“I’m black and I’m proud.” In spite of this being a well-known anthem dating at least from James Brown’s 1968 hit, these are potentially threatening words for white people who don’t have good, solid social or familial relationships with black people. Yet they are also the same words that can mean the difference between a healthy, self-fulfilled life, and a dreary life of struggle for a black youth. In short, “Marin City Today” is a clear microcosm of “The United States Today.” Like Marin County as a whole, Marin City *is* unique and special, *and* just like everywhere else. (While Marin County has a public image of being politically liberal, the Race Counts report is a head-on challenge to this assumption.)
OGAD Into the Future
Community activists such as Elberta and Ricardo and a few others are working on figuring out what a unified Marin City would look like, and do their best to include as many organizations as possible in their monthly update forums. Elberta is focused on an integrated, “wrap-around” approach to social services, while Ricardo is focused on the question of how all organizations in Marin City could best coordinate efforts. (If you are on Ricardo’s email list, you may have been the recipient of many a document in which he is working to draw out what this might look like.)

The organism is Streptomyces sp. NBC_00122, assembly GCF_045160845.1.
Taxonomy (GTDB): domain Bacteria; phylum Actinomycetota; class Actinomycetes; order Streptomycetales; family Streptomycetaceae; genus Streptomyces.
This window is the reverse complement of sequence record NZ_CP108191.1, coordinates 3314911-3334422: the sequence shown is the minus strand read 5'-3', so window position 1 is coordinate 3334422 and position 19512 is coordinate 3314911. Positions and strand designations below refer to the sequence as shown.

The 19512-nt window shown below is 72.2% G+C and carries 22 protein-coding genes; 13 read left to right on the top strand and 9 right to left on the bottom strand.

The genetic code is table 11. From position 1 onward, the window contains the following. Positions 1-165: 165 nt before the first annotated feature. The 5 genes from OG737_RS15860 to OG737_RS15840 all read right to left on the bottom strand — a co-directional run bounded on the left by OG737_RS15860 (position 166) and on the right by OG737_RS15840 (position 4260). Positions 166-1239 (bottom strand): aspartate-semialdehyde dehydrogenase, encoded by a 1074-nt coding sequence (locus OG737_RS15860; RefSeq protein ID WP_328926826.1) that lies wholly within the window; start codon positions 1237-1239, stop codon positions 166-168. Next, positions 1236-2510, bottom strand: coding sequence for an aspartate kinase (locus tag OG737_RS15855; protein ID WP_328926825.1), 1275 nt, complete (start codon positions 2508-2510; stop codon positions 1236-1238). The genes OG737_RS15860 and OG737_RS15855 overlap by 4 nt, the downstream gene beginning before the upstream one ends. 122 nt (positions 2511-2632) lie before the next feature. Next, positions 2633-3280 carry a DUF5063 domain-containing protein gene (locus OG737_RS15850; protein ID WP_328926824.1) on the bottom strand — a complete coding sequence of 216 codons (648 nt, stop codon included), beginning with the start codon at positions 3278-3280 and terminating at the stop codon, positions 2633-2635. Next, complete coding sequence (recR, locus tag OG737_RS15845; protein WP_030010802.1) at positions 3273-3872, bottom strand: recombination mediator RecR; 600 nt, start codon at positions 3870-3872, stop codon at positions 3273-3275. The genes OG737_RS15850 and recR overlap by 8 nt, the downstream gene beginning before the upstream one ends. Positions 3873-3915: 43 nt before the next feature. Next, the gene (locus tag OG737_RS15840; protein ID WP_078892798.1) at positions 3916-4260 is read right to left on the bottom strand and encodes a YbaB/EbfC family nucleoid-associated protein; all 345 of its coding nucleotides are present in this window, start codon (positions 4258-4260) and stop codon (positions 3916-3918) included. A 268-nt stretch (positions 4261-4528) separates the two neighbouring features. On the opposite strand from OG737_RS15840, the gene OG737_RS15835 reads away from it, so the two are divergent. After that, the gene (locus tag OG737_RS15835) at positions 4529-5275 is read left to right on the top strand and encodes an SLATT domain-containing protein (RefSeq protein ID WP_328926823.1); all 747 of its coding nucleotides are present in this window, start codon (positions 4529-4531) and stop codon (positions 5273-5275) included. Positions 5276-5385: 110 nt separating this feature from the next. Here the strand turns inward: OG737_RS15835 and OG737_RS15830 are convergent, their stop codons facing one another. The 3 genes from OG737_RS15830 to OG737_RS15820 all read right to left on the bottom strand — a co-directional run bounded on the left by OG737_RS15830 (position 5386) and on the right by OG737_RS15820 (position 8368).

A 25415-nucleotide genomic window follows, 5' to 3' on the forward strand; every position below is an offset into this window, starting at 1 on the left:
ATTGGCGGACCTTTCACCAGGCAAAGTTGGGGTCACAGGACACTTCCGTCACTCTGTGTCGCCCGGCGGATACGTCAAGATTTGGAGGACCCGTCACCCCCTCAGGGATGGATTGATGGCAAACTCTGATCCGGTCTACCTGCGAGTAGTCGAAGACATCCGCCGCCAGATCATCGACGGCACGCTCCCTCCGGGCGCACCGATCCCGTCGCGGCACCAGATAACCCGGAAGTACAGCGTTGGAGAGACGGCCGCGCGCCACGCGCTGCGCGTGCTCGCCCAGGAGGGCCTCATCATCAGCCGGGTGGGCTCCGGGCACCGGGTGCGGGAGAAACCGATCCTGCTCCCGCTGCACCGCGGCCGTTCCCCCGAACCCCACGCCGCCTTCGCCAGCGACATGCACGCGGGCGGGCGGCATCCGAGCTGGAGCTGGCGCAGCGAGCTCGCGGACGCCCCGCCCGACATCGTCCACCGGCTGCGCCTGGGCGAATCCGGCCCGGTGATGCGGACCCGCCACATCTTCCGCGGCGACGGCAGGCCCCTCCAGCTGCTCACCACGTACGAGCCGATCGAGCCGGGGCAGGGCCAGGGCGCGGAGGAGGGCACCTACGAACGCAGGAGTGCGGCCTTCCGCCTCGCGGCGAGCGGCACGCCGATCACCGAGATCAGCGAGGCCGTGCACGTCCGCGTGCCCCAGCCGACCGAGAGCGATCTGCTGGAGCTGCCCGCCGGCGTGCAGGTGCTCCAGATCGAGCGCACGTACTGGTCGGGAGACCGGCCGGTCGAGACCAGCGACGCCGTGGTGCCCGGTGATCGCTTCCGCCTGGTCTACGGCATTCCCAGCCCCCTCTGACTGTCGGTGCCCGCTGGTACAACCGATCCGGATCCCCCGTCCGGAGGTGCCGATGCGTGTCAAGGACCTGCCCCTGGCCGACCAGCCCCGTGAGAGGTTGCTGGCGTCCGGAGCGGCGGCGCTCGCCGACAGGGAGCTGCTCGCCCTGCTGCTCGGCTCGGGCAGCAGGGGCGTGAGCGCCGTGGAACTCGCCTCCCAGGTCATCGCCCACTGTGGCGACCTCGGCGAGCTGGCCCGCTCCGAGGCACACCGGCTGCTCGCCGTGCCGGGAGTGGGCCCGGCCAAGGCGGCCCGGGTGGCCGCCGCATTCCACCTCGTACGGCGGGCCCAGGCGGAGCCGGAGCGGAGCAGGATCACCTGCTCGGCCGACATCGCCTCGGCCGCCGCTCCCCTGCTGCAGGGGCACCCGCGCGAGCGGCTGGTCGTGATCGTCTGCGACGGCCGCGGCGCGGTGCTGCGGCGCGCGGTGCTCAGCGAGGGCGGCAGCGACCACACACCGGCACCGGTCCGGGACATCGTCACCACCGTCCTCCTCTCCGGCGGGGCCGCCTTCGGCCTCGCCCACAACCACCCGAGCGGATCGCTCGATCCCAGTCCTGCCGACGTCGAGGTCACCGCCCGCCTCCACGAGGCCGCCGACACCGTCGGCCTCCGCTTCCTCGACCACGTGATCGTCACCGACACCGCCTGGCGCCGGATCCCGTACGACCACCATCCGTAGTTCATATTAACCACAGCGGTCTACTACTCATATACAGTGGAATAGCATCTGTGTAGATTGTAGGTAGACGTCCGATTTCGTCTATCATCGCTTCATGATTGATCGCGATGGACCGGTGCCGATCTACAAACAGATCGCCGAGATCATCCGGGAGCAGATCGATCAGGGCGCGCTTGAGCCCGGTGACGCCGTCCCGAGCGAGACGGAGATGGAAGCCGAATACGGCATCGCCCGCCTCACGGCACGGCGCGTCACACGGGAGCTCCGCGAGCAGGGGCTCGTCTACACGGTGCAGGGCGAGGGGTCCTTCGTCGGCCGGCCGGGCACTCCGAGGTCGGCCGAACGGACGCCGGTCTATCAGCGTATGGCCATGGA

I believe, however, that if Elberta’s vision of a renewed OGAD were to be realized, it would need to be something more like OMGAD: Operation Marin Gives a Damn. If you live in Marin County and give a damn, perhaps you will call Elberta up and offer to help her with the mountains of administrative tasks inherent to running an internship program for mental health professionals in training. Or maybe you will turn up to the next ISOJI monthly meeting and help Ricardo strategize on ways to create common goals throughout the various programs in Marin City. Or perhaps you will be the person inspired to document Marin City’s rich history; a neighborhood that even today still has a sense of place and pride that few communities can genuinely claim.
Or perhaps if you haven’t completed a “cultural intelligence” or “race relations” or “diversity training” course you will take the first steps in educating yourself, particularly if you are not a member of a minority group. (A simple first step might be watching the James Baldwin film I Am Not Your Negro.) Our collective lack of cross-cultural intelligence is painful and at the very heart of unsustainability. Building bridges, building high quality human relationships is the very heart of making the world a better place.